Welcome to NY-9, and an awkward special election for an endangered congressional seat
The shape of New York's Ninth Congressional District, where the tight race to replace ex-congressman Anthony Weiner has riveted political observers in recent weeks, is, at first blush, mystifying.
On a map, it looks like a stretched-out anvil that’s been hammered nearly beyond recognition. Its southern base encompasses the barrier peninsula that juts west from Long Island, home to the gated community of Breezy Point, where the Republican nominee Bob Turner lives, as well as Belle Harbor and Neponsit, before stretching northward across the bay to take in Manhattan Beach, Marine Park and Mill Basin in Brooklyn. Then the district arches back to Queens, stretching northeast to embrace parts of Ozone Park, Forest Hills and Kew Gardens.
In the middle of the Rockaway Penninsula, right where weekend visitors transfer from the Rockaways-bound A train to the subway shuttle that will take them to the beach, is Broad Channel, home to one of the city's only volunteer fire departments. Low-slung bungalows line weedy streets, salt air rusts chain-link fences and American flags wave from potted plants, porch railings and front yards.
It was there, in front of the Queens Library branch on Cross Bay Boulevard, just down the street from the Bay-Gull bagel store, that Bob Turner chose to spend part of his Labor Day afternoon.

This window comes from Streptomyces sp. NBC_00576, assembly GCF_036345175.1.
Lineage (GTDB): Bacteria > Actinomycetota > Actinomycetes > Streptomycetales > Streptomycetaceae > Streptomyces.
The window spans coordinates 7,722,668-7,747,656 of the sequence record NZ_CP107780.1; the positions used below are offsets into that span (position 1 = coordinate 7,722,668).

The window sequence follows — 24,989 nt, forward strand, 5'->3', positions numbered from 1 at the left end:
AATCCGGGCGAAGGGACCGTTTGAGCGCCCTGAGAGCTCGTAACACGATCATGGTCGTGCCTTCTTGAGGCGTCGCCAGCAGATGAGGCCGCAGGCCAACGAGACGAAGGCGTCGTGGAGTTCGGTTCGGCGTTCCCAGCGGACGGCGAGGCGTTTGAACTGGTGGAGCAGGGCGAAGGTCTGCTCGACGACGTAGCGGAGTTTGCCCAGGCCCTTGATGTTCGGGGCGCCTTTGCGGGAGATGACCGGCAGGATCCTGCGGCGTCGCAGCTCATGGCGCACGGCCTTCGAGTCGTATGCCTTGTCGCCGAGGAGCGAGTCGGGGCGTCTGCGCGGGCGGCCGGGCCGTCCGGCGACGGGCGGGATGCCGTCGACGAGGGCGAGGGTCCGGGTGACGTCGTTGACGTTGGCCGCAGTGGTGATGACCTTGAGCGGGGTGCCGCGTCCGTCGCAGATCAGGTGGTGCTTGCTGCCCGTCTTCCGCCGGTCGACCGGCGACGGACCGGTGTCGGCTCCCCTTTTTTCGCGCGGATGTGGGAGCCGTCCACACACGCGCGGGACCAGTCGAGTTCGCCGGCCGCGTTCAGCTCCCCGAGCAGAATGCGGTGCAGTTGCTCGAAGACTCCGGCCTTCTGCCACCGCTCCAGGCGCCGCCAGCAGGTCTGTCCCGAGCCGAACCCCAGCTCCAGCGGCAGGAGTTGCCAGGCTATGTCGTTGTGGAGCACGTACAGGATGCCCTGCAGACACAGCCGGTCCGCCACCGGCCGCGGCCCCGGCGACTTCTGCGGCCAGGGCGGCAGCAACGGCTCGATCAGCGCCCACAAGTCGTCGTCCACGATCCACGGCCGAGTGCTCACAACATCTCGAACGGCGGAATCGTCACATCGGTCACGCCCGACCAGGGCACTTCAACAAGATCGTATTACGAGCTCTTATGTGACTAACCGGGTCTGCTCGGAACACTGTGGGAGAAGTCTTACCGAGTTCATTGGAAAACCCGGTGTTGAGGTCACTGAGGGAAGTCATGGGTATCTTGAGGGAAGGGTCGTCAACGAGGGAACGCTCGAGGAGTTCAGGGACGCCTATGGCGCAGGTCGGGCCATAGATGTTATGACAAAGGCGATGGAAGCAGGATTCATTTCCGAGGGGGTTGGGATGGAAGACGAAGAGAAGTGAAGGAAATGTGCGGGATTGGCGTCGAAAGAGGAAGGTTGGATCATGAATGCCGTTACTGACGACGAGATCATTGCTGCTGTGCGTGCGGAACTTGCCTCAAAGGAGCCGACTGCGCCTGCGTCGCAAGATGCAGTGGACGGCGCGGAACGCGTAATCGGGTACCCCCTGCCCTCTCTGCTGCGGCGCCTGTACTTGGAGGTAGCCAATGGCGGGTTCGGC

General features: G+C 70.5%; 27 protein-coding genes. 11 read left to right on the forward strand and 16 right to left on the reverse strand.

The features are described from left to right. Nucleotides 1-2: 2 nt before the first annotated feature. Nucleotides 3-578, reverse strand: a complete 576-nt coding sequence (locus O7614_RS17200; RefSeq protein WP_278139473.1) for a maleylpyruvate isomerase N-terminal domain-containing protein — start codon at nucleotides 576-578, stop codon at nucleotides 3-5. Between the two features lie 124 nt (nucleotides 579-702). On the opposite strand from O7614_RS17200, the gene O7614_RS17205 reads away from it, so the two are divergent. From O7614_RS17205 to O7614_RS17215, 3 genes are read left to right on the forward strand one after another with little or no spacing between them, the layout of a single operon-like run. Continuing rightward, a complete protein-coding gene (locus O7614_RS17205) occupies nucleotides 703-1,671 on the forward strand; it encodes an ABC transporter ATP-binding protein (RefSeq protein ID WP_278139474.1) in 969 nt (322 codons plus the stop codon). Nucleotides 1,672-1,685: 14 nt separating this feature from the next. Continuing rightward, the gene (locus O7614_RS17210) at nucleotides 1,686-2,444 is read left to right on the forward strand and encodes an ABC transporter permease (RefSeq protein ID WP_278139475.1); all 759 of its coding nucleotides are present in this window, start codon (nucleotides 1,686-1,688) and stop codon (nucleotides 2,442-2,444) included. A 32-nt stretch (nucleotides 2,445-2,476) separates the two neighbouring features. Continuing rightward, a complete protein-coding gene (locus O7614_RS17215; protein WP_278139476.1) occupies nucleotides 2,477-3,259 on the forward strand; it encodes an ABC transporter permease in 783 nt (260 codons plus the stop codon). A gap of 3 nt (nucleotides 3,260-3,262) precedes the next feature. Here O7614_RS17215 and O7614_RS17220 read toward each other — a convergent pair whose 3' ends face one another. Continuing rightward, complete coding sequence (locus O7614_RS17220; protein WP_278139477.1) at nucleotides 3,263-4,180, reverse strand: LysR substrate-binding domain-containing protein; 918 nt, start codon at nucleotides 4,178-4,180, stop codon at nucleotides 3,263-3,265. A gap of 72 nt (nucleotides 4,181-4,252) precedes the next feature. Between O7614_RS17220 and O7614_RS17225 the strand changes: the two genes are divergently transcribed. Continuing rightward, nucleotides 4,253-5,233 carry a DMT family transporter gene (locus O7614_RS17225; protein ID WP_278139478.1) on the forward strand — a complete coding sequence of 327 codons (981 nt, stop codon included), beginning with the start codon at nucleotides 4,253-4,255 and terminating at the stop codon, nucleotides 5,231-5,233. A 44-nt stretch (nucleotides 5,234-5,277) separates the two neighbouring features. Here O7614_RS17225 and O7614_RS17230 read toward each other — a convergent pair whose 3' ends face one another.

It being a day in recognition of the American worker, he began with a press conference about unemployment, surrounding himself with what his press shop described in a release as "a group of recent college graduates who are buried in college loans and cannot find jobs to pay them back" and are joining him in "calling on President Obama (D) to 'get out of the way of the American worker in creating economic growth."'
Behind Turner, rows of books lined library windows, including three Rachel Aaron fantasy adventures (The Spirit Thief, The Spirit Rebellion, and The Spirit Eater), two cookbooks by New York's first girlfriend Sandra Lee, Best Jobs for the 21st Century, the fifth edition, and Ed Schultz's Killer Politics: How Big Money and Bad Politics Are Destroying the Great American Middle Class.